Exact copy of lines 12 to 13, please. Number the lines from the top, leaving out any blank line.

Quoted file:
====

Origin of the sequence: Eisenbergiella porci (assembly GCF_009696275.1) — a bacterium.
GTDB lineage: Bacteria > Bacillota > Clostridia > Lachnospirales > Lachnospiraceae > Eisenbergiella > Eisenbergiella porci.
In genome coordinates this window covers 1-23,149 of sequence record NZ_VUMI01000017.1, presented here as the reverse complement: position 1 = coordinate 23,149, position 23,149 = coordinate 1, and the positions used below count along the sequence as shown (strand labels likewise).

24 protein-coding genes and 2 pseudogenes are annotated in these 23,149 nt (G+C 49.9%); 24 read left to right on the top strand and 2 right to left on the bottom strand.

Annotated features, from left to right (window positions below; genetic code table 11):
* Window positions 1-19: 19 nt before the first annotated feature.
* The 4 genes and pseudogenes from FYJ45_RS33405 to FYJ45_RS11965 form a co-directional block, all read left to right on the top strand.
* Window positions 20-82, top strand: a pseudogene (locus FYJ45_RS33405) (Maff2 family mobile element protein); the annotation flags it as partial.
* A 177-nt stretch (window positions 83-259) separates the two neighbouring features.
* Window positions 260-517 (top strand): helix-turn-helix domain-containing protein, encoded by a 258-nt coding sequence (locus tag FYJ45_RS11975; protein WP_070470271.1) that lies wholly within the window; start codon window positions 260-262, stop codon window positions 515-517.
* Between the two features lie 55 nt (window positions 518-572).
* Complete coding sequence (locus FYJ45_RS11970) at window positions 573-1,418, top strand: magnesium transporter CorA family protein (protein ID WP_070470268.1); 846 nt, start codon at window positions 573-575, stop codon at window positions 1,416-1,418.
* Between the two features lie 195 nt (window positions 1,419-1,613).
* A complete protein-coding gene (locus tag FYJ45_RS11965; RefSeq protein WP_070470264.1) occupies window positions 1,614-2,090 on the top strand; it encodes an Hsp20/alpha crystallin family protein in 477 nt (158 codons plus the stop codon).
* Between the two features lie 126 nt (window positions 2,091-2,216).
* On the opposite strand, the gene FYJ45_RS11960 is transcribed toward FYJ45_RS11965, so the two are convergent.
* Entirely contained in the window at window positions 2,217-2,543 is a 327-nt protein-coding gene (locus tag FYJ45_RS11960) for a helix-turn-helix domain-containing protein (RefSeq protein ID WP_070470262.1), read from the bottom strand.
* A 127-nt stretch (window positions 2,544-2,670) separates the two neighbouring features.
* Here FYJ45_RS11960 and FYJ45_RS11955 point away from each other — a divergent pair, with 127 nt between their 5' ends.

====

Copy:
* Complete coding sequence (locus FYJ45_RS11970) at window positions 573-1,418, top strand: magnesium transporter CorA family protein (protein ID WP_070470268.1); 846 nt, start codon at window positions 573-575, stop codon at window positions 1,416-1,418.
* Between the two features lie 195 nt (window positions 1,419-1,613).